Little wonder

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The definitive pre-war sports car? The MG J2 certainly everything going for it

When in the late summer of 1932 helmsmen William Morris and Cecil Kimber dropped the D-type from their fledgling MG Car Company’s bewildering range of cars and replaced it with the J2, they quite unwittingly created a milestone in the history of British sports cars.

Quite simply the J2, along with its four-seater sister the J1, were the definitive pre-war sporting motor cars, whose classic and seductive lines were so absolutely right that their genes shaped future models all the way down to the last of the IF models in’ 1955.

Conceived and created against a gloomy global economic depression — remember, this was an era in which Bentley went into liquidation and Dr Ferdinand Porsche was struggling to pay his secretary’s wages — the J2 wasn’t just a pretty face. At a whisker under £200, it was also eminently affordable.

Of course, competition from other manufacturers was strong. The Singer Le Mans cost £15 more, but its performance was no better than the Abingdon product, and at £185 the standard Austin 7 Ulster fairly struggled to a maximum speed of 65mph.

The J2 would easily reach 75mph, but no more than that; the car tested by The Autocar, which was timed at a genuine 80mph, had been specially tuned for the occasion, and broke its two-bearing crankshaft in protest shortly afterwards.

Based on the D-type’s 7ft 2in chassis, the 12’s mechanical specification belied its remarkable performance. With a bore and stroke of 57 x 83mm, the cubic capacity works out at a diminutive 847cc. Both the cylinder block and head were fashioned from traditional cast iron, but the shaft-driven single overhead camshaft was shrouded with a beautifully cast alloy cover.

Fuel is directed to the bores via a brace of 1in SU carburettors, which were changed from horizontal units to more modern semi-sidedraught carbs from engine number 551. Initially, the power output was quoted at a fairly feeble 30.4bhp, but increased to a healthy and perfectly respectable 36bhp when the compression ratio was raised from 5.4:1 to 6.2:1.

You’re not impressed? Remember, this was 36bhp from eight hundred and forty seven cubic centimetres, and we are talking about 63 years ago. Of course, there were a few motoring folk who weren’t impressed then either. And to quench their thirst for more power, more speed, they bought the racing J3 version which, in effect, was a 12 with a 746cc engine supercharged to give a maximum 70bhp, and a top speed well in excess of 100mph. With a price tag of getting on for £500, though, the J3 was everything but cheap. Unlike the J2, the J3 didn’t return 35mpg either.

But, but, but! To return to that magnificent styling. Even to those for whom the ultimate motoring fantasy is sitting behind the wheel of a lime-green Austin Allegro, dressed in a back-to-front baseball cap, driving flat-out on the outside lane of the M25 in rush hour (and yes, they do exist), would have to admit without condition that this impish sculpture of steel, iron and aluminium-alloy is a true icon of a golden era, which embraces everything that was good and great about the carefree motoring days of yesteryear.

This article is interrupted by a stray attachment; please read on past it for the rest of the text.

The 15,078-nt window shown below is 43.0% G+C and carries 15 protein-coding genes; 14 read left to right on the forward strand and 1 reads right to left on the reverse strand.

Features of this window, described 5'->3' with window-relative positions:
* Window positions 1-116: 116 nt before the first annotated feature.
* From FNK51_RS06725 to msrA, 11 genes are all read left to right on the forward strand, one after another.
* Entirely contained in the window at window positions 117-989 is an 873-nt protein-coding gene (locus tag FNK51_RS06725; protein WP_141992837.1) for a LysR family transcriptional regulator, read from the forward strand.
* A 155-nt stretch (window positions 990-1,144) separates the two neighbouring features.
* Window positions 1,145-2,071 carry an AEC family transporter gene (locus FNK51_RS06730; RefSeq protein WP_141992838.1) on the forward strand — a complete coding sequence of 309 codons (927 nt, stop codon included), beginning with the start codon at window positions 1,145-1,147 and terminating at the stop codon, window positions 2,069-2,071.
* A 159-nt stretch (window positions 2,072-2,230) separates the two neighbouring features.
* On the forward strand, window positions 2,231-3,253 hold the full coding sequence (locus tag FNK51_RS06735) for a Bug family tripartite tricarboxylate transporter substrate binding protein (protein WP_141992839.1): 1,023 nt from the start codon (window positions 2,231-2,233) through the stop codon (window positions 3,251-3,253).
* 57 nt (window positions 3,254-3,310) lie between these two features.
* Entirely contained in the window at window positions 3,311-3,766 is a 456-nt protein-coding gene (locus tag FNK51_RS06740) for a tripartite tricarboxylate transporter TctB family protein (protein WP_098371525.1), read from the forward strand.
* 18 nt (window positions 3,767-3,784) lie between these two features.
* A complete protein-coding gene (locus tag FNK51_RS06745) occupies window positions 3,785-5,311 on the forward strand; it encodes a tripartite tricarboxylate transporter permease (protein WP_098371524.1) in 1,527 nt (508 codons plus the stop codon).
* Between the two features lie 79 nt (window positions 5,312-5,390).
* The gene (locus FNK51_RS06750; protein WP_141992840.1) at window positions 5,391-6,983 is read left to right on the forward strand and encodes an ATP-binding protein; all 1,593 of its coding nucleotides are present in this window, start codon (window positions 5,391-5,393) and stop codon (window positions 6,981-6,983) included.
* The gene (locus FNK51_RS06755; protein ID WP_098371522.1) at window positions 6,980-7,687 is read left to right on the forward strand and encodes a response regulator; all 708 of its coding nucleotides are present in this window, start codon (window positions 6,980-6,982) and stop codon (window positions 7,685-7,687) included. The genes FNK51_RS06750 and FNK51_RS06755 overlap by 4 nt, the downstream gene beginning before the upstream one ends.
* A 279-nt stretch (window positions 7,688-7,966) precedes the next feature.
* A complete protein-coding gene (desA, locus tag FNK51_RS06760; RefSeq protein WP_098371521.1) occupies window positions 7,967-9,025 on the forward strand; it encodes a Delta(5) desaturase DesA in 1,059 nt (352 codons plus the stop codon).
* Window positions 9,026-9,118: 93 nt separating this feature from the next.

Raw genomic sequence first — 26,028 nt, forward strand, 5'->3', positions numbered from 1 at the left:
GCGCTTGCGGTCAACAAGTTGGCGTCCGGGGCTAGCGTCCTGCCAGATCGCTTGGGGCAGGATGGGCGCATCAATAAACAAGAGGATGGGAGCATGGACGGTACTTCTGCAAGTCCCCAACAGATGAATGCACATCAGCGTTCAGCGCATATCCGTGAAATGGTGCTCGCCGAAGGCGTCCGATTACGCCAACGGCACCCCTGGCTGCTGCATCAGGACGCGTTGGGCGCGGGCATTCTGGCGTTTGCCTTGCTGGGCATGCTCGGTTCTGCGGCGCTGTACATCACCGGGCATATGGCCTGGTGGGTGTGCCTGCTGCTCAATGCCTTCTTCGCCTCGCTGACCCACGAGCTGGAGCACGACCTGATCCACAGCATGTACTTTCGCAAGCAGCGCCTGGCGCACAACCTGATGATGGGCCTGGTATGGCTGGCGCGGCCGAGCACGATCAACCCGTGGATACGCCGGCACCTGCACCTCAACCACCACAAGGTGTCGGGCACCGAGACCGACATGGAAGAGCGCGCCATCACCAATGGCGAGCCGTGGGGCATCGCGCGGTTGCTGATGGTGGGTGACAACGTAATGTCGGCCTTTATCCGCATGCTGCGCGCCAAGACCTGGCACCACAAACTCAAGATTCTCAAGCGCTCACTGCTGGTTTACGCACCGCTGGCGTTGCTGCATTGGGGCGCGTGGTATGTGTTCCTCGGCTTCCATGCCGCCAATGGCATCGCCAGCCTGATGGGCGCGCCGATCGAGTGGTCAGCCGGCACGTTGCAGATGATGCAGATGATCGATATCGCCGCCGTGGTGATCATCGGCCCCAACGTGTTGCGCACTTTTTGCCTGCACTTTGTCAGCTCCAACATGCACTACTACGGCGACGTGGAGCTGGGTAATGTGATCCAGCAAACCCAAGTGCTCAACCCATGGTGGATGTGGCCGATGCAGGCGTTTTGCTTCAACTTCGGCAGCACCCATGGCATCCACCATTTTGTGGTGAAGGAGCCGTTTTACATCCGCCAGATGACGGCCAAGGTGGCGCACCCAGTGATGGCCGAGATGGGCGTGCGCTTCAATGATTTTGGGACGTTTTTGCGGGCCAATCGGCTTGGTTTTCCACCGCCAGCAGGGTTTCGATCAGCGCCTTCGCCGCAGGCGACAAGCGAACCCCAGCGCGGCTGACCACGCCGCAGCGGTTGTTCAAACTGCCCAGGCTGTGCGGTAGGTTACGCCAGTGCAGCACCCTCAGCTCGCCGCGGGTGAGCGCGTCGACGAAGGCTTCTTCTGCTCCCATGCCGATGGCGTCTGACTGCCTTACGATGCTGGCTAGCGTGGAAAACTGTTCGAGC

There was the fold-flat windscreen, the evocative scuttle fairings, quick-release fuel filler cap, the spare wheel fitted to the Le Mans-style petrol tank, and ‘knock-off’ wheel nuts; and if all that weren’t enough, there was also the engine-turned alloy dashboard, beautiful octagon motifs almost everywhere and a rev-counter for the driver to watch over, just in case that two-bearing got too excited.

This was the style in an age that was trying to be stylish. This was cheek in an era which demanded cheek — the General Strike of 1930 proved that; it was clever design from people who were genuinely clever, and above all, the J2 was a thing of beauty forever. Many others had failed where Morris and Kimber had clearly succeeded.

Driving impressions

Film buffs will doubtless recognise Brian Rhead’s immaculate 1933 example as the car driven by Peter Ustinov, Mia Farrow and David Niven in the film version of Agatha Christie’s book Death on the Nile. For that epic it was painted light blue so as not to clash with Ms Farrow’s wardrobe and red hair…

Now liveried in its original two-tone Carmine/Saratoga red, Brian Rhead bought his J2 25 years ago for 30 quid, and over the ensuing five years hat restored it to original condition — well, as near as dammit, anyway. It has since covered many thousands of miles in his hands, including long trips to Scotland and continental Europe, and has proved 100 per cent reliable.